I recently had the pleasure of participating in an event with the Chartered Institute of Marketing (CIM). The theme was Future Focus and was part of their current campaign looking at the questions and challenges facing marketing between now and 2025.

It was a thoroughly interesting event with a very notable panel including representatives from McCann Manchester, Everton Football Club, Kenyon Fraser and CIM.

The evening began with each panel member giving their introductions and own thoughts as to what the future of marketing holds. The discussion was then turned on its head when the first question from the audience was “What is marketing?”

The reasoning behind the question was that each panel member gave a very different opinion of what they think marketing is, what it represents and it’s influence on businesses. It was clear from outset that the term marketing means very different things to different types and size of businesses.

This very simple question set the tone for the evening.

Instead of looking at what challenges marketing faces in the future, the focus had shifted and was now very much focused on the challenges marketing faces more immediately…

Because marketing is such a comprehensive discipline, encompasses so much and underpins such a large part of what businesses are and do it was felt that marketing’s identity has become confused. Despite many ideas and strategies advised by marketers truly transforming the success of businesses, it is no doubt invaluable. However, the result of this misconception is that the significance of marketing is largely underestimated.

A number of people also felt that businesses in receipt of marketing advice, ideas and consultancy don’t understand the value they receive or attribute successes to marketing.

The conversation then flowed and moved on to other reasons that the audience thought marketing is often undervalued and misrepresented when compared to other professional services.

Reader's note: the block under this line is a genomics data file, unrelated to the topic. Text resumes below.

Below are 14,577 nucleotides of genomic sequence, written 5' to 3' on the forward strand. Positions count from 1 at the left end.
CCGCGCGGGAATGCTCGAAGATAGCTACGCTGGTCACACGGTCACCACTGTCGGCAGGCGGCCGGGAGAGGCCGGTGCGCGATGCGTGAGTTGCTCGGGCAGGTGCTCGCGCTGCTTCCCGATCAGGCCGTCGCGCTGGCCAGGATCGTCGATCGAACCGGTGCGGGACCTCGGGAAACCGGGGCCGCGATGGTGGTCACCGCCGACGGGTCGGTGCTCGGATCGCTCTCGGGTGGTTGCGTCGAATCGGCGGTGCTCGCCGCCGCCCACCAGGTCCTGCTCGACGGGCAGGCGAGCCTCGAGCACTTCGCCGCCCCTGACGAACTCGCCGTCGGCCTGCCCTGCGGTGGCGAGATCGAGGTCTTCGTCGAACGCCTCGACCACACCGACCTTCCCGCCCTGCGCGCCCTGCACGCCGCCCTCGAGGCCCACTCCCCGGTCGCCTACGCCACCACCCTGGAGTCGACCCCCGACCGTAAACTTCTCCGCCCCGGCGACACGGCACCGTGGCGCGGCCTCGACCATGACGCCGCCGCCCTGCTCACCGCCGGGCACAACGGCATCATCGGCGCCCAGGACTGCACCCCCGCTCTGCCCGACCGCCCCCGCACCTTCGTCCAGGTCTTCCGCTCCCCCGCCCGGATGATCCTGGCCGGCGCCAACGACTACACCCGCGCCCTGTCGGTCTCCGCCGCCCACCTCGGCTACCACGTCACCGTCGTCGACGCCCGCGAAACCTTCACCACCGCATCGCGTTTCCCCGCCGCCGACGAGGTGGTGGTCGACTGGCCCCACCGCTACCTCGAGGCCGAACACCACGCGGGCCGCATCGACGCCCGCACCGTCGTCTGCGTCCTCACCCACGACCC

The quality and credibility of marketing practitioners came in to question. It was identified that Lawyers and Accountants are required to be trained, qualified and regulated in their discipline to be able to practice. As professionals, why therefore shouldn’t marketers be the same?

The audience also questioned the CIM’s role in regulating the industry. Should it take a stronger position and stipulate that people working in marketing are required to be Chartered and more accountable for the advice they give.

Perhaps this is why other professional services have a greater respect in the boardroom and can often command higher salaries and day rates than those who practice marketing.

The summary of the event was that marketing needs to define its own brand. It needs a strong and common identity from which to communicate what it is and how it truly adds tangible value to businesses.

I left the event feeling that as an industry, marketing has its work cut out over the next ten years. While I foresee it playing an increasingly important role in business, both at an operational level and in boardroom, as we head toward 2025 there is considerable amount of work to do to build the credibility of marketing as a discipline and really engage people with the value it provides.

I’d like to thank the CIM for a truly interesting and thought provoking evening. I look forward to seeing how these discussions progress over the course of the coming months and years. To see for yourself please get in touch or visit: www.marketing2025.com or join the conversation on Twitter #marketing2025.


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